Aldosterone plays a key role regulating electrolyte homeostasis and blood pressure. An elevated aldosterone to renin ratio is present in 15% of hypertensive patients but the causes of aldosterone excess are not fully understood. There is evidence of interaction between the polymorphisms in the aldosterone synthase gene (CYP11B2) and aldosterone levels in plasma and urine. However, the most consistent associations between variation at this locus and altered steroid synthesis have been found between the polymorphisms in the adjacent and homologous gene (CYP11B1) and a reduced efficiency in the enzyme it encodes, 11β-hydroxylase, which converts deoxycortisol to cortisol. To determine if plasma aldosterone levels are heritable and to test if variations in the CYP11B1/CYP11B2 locus can explain the variability of aldosterone levels, we used a large cohort of families ascertained from a hypertensive proband.
We genotyped 6 polymorphisms in CYP11B2 and 5 in CYP11B1 in 248 nuclear families. Plasma aldosterone was measured by radioimmunoassay in 805 individuals from 110 families and 63 individuals had aldosterone levels <70 pmol/l. The heritability was 14.6%.
A family based association analysis using FBAT, including and excluding individuals with aldo <70 pmol/l, yielded similar results. The CYP11B2 polymorphisms (intron 2 conversion P=0.027 and the synonymous SNP rs4538 in exon 6 P=0.018) showed strong association with aldosterone levels.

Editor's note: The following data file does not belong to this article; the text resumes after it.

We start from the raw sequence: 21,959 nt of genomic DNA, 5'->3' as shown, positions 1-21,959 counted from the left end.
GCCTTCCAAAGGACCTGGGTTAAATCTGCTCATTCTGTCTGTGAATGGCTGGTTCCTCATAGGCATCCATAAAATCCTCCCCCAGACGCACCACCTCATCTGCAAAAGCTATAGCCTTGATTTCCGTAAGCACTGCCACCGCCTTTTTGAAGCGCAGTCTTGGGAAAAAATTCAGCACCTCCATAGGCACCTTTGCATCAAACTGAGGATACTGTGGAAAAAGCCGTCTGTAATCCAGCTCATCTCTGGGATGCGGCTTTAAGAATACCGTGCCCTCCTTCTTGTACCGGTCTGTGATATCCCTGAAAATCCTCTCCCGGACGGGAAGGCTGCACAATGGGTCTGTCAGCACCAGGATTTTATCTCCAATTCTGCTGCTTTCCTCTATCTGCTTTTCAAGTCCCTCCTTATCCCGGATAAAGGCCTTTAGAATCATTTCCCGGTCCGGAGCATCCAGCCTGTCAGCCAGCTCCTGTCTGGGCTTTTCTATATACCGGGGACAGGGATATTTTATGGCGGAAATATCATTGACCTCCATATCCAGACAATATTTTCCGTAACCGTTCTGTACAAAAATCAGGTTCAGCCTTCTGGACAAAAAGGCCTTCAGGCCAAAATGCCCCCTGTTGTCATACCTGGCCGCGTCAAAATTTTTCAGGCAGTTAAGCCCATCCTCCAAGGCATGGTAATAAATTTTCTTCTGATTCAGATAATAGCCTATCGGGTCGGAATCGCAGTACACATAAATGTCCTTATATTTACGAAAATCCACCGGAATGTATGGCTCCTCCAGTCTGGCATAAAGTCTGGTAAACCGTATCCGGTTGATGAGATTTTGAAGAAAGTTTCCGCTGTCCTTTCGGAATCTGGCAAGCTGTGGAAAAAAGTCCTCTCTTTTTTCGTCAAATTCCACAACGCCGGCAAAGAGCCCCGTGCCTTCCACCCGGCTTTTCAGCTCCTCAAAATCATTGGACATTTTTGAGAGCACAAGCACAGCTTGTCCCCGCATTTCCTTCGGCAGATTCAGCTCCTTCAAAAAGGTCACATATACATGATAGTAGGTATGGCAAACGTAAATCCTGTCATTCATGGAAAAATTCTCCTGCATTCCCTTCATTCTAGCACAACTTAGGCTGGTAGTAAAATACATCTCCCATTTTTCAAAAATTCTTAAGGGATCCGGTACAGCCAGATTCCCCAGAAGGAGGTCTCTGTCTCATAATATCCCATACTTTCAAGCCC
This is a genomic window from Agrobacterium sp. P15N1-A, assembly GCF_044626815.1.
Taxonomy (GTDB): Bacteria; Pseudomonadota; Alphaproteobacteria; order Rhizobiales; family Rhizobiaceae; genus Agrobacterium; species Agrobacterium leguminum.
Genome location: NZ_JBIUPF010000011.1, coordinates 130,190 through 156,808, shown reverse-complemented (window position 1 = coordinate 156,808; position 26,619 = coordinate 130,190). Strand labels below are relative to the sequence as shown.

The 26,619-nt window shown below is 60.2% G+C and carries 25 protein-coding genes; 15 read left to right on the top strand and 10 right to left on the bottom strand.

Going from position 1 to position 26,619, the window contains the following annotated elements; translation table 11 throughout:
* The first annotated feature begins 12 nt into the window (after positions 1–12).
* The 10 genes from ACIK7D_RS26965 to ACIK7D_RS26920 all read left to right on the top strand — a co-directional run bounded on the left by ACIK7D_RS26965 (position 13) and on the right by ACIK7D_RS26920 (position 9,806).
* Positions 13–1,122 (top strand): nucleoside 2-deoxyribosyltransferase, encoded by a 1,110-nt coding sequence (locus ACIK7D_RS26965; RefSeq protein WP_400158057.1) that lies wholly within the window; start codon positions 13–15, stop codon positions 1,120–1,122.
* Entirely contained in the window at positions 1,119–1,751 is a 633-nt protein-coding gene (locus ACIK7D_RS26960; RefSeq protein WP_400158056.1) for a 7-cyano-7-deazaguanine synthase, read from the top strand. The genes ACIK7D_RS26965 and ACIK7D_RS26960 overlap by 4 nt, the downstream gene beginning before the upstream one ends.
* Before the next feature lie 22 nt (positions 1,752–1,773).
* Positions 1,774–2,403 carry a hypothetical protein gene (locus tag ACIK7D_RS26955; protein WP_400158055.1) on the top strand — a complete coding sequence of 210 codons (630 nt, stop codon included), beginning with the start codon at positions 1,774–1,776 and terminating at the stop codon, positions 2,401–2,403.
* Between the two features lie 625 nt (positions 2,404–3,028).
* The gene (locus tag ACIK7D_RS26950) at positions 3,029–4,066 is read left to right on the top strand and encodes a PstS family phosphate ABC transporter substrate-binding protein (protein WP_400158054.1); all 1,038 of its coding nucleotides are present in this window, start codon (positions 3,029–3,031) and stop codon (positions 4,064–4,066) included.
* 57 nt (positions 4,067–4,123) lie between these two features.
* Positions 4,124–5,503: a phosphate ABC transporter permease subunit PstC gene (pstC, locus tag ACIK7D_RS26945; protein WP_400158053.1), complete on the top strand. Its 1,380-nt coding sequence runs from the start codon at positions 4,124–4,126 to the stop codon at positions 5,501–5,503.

We have shown a significant element of heritability in plasma aldosterone variation. Our data suggest that causative polymorphisms are located in the CYP11B2 gene, although a separate influence of variation in the adjacent gene, CYP11B1, may also contribute. However, further studies defining fully the intermediate phenotype and genotype of these two genes in normal subjects and patients with hypertension are indicated to identify the way in which genetic and environmental factors interact to determine aldosterone and its exact role in hypertension.